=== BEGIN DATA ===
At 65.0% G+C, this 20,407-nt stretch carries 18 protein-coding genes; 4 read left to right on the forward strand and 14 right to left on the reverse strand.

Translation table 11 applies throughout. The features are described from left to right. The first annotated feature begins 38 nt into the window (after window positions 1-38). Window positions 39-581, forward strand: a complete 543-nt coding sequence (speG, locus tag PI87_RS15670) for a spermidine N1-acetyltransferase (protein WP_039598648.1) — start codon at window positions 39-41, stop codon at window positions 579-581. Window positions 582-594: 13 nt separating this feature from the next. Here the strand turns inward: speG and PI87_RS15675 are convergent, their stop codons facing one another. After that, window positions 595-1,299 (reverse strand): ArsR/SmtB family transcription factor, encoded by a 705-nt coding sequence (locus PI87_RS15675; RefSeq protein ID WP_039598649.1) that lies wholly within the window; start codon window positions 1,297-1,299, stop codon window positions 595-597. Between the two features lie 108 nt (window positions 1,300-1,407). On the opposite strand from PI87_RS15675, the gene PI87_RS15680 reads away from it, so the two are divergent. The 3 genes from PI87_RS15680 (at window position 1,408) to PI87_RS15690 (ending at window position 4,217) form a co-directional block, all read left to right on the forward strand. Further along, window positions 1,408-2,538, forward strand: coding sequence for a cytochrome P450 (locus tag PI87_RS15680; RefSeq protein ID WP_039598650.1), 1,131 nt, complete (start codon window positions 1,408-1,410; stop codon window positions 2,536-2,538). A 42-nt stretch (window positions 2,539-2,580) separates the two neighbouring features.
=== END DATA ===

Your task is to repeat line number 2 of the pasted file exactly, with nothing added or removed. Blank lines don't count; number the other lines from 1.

Translation table 11 applies throughout. The features are described from left to right. The first annotated feature begins 38 nt into the window (after window positions 1-38). Window positions 39-581, forward strand: a complete 543-nt coding sequence (speG, locus tag PI87_RS15670) for a spermidine N1-acetyltransferase (protein WP_039598648.1) — start codon at window positions 39-41, stop codon at window positions 579-581. Window positions 582-594: 13 nt separating this feature from the next. Here the strand turns inward: speG and PI87_RS15675 are convergent, their stop codons facing one another. After that, window positions 595-1,299 (reverse strand): ArsR/SmtB family transcription factor, encoded by a 705-nt coding sequence (locus PI87_RS15675; RefSeq protein ID WP_039598649.1) that lies wholly within the window; start codon window positions 1,297-1,299, stop codon window positions 595-597. Between the two features lie 108 nt (window positions 1,300-1,407). On the opposite strand from PI87_RS15675, the gene PI87_RS15680 reads away from it, so the two are divergent. The 3 genes from PI87_RS15680 (at window position 1,408) to PI87_RS15690 (ending at window position 4,217) form a co-directional block, all read left to right on the forward strand. Further along, window positions 1,408-2,538, forward strand: coding sequence for a cytochrome P450 (locus tag PI87_RS15680; RefSeq protein ID WP_039598650.1), 1,131 nt, complete (start codon window positions 1,408-1,410; stop codon window positions 2,536-2,538). A 42-nt stretch (window positions 2,539-2,580) separates the two neighbouring features.